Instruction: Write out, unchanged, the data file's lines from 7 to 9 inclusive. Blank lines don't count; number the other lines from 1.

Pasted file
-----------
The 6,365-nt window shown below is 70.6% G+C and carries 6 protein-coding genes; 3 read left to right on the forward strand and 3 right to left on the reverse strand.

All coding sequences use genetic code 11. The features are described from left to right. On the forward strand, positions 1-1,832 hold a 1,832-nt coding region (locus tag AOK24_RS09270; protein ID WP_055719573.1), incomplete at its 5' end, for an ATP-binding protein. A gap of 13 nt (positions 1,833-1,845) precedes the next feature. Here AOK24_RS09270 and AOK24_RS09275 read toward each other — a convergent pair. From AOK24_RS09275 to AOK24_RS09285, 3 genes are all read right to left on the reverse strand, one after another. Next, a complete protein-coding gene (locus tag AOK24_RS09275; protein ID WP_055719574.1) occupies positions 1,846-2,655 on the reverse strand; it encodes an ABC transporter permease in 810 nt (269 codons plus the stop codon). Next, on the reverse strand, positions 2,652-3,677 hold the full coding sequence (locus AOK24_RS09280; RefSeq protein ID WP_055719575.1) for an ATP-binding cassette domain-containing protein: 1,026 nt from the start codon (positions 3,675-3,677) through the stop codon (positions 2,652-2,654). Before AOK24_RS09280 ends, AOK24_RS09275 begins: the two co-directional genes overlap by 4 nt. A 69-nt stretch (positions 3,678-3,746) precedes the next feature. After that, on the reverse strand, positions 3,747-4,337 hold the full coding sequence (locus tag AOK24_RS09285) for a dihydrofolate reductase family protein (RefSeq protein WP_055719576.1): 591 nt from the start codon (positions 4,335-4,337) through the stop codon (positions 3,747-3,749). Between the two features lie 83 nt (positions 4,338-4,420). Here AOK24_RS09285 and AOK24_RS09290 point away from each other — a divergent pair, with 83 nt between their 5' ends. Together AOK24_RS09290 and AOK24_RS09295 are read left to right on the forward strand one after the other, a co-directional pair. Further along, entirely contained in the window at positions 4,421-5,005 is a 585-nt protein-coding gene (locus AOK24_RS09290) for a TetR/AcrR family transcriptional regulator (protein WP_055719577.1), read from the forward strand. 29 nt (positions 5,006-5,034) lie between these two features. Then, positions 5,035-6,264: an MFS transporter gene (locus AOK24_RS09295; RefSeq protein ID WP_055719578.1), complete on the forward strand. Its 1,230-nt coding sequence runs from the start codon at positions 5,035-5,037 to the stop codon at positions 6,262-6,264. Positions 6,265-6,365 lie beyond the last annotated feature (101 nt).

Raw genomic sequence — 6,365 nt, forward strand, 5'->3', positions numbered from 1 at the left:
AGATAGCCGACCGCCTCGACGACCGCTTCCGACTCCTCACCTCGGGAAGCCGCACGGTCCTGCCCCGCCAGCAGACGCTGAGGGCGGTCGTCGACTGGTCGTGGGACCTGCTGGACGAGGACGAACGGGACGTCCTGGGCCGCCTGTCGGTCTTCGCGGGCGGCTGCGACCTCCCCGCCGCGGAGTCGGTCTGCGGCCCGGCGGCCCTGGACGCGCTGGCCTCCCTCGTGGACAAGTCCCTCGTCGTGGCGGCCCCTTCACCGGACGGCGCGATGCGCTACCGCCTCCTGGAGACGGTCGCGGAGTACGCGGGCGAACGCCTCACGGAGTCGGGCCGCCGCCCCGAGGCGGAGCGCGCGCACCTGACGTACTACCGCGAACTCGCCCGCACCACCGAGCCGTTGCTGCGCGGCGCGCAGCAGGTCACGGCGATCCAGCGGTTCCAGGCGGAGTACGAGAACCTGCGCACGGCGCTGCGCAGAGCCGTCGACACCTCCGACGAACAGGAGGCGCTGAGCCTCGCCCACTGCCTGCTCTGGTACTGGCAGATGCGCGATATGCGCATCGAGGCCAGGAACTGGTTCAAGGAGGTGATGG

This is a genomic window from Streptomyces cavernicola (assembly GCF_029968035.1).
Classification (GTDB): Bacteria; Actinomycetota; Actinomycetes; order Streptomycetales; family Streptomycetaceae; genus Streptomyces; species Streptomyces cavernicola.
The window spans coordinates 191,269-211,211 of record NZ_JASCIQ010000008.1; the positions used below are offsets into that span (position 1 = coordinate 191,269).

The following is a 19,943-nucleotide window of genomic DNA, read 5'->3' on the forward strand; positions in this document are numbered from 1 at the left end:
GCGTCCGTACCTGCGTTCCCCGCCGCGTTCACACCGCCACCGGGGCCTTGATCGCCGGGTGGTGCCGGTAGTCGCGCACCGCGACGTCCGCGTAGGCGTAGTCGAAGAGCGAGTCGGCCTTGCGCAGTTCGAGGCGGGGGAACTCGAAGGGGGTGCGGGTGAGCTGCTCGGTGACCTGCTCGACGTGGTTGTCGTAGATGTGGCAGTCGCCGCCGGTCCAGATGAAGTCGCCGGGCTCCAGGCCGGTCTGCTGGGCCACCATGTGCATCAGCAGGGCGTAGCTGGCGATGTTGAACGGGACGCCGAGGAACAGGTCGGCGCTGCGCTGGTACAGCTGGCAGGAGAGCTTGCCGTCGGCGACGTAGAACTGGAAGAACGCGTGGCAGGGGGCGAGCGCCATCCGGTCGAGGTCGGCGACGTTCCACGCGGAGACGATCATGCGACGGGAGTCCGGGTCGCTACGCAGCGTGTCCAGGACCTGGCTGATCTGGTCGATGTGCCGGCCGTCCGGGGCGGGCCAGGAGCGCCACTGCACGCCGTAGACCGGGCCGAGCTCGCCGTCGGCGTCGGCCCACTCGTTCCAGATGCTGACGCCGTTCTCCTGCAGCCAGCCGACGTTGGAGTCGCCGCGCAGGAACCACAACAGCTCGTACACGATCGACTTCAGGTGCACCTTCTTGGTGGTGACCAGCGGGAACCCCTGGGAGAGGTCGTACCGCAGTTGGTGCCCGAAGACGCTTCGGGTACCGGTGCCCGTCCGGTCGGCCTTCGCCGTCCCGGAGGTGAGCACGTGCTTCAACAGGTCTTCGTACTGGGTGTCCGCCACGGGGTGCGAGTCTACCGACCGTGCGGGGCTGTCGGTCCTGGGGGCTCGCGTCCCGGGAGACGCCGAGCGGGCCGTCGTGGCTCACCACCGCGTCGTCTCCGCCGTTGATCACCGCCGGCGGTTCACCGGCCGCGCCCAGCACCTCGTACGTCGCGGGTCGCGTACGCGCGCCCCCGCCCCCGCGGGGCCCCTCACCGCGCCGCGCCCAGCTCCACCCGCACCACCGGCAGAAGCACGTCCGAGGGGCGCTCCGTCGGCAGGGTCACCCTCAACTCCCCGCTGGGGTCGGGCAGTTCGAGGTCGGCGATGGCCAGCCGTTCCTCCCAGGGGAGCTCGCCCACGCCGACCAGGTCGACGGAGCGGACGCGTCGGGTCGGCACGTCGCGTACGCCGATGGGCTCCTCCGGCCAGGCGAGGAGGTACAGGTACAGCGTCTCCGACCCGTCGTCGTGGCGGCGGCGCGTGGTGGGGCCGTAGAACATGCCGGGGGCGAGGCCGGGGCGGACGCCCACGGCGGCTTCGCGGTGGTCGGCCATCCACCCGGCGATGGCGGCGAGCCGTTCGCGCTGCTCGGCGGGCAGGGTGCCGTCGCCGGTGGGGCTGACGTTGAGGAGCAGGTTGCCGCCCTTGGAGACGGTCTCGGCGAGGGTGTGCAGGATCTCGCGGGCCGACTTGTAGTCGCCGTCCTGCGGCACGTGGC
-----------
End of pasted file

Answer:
The window spans coordinates 191,269-211,211 of record NZ_JASCIQ010000008.1; the positions used below are offsets into that span (position 1 = coordinate 191,269).

The following is a 19,943-nucleotide window of genomic DNA, read 5'->3' on the forward strand; positions in this document are numbered from 1 at the left end:
GCGTCCGTACCTGCGTTCCCCGCCGCGTTCACACCGCCACCGGGGCCTTGATCGCCGGGTGGTGCCGGTAGTCGCGCACCGCGACGTCCGCGTAGGCGTAGTCGAAGAGCGAGTCGGCCTTGCGCAGTTCGAGGCGGGGGAACTCGAAGGGGGTGCGGGTGAGCTGCTCGGTGACCTGCTCGACGTGGTTGTCGTAGATGTGGCAGTCGCCGCCGGTCCAGATGAAGTCGCCGGGCTCCAGGCCGGTCTGCTGGGCCACCATGTGCATCAGCAGGGCGTAGCTGGCGATGTTGAACGGGACGCCGAGGAACAGGTCGGCGCTGCGCTGGTACAGCTGGCAGGAGAGCTTGCCGTCGGCGACGTAGAACTGGAAGAACGCGTGGCAGGGGGCGAGCGCCATCCGGTCGAGGTCGGCGACGTTCCACGCGGAGACGATCATGCGACGGGAGTCCGGGTCGCTACGCAGCGTGTCCAGGACCTGGCTGATCTGGTCGATGTGCCGGCCGTCCGGGGCGGGCCAGGAGCGCCACTGCACGCCGTAGACCGGGCCGAGCTCGCCGTCGGCGTCGGCCCACTCGTTCCAGATGCTGACGCCGTTCTCCTGCAGCCAGCCGACGTTGGAGTCGCCGCGCAGGAACCACAACAGCTCGTACACGATCGACTTCAGGTGCACCTTCTTGGTGGTGACCAGCGGGAACCCCTGGGAGAGGTCGTACCGCAGTTGGTGCCCGAAGACGCTTCGGGTACCGGTGCCCGTCCGGTCGGCCTTCGCCGTCCCGGAGGTGAGCACGTGCTTCAACAGGTCTTCGTACTGGGTGTCCGCCACGGGGTGCGAGTCTACCGACCGTGCGGGGCTGTCGGTCCTGGGGGCTCGCGTCCCGGGAGACGCCGAGCGGGCCGTCGTGGCTCACCACCGCGTCGTCTCCGCCGTTGATCACCGCCGGCGGTTCACCGGCCGCGCCCAGCACCTCGTACGTCGCGGGTCGCGTACGCGCGCCCCCGCCCCCGCGGGGCCCCTCACCGCGCCGCGCCCAGCTCCACCCGCACCACCGGCAGAAGCACGTCCGAGGGGCGCTCCGTCGGCAGGGTCACCCTCAACTCCCCGCTGGGGTCGGGCAGTTCGAGGTCGGCGATGGCCAGCCGTTCCTCCCAGGGGAGCTCGCCCACGCCGACCAGGTCGACGGAGCGGACGCGTCGGGTCGGCACGTCGCGTACGCCGATGGGCTCCTCCGGCCAGGCGAGGAGGTACAGGTACAGCGTCTCCGACCCGTCGTCGTGGCGGCGGCGCGTGGTGGGGCCGTAGAACATGCCGGGGGCGAGGCCGGGGCGGACGCCCACGGCGGCTTCGCGGTGGTCGGCCATCCACCCGGCGATGGCGGCGAGCCGTTCGCGCTGCTCGGCGGGCAGGGTGCCGTCGCCGGTGGGGCTGACGTTGAGGAGCAGGTTGCCGCCCTTGGAGACGGTCTCGGCGAGGGTGTGCAGGATCTCGCGGGCCGACTTGTAGTCGCCGTCCTGCGGCACGTGGC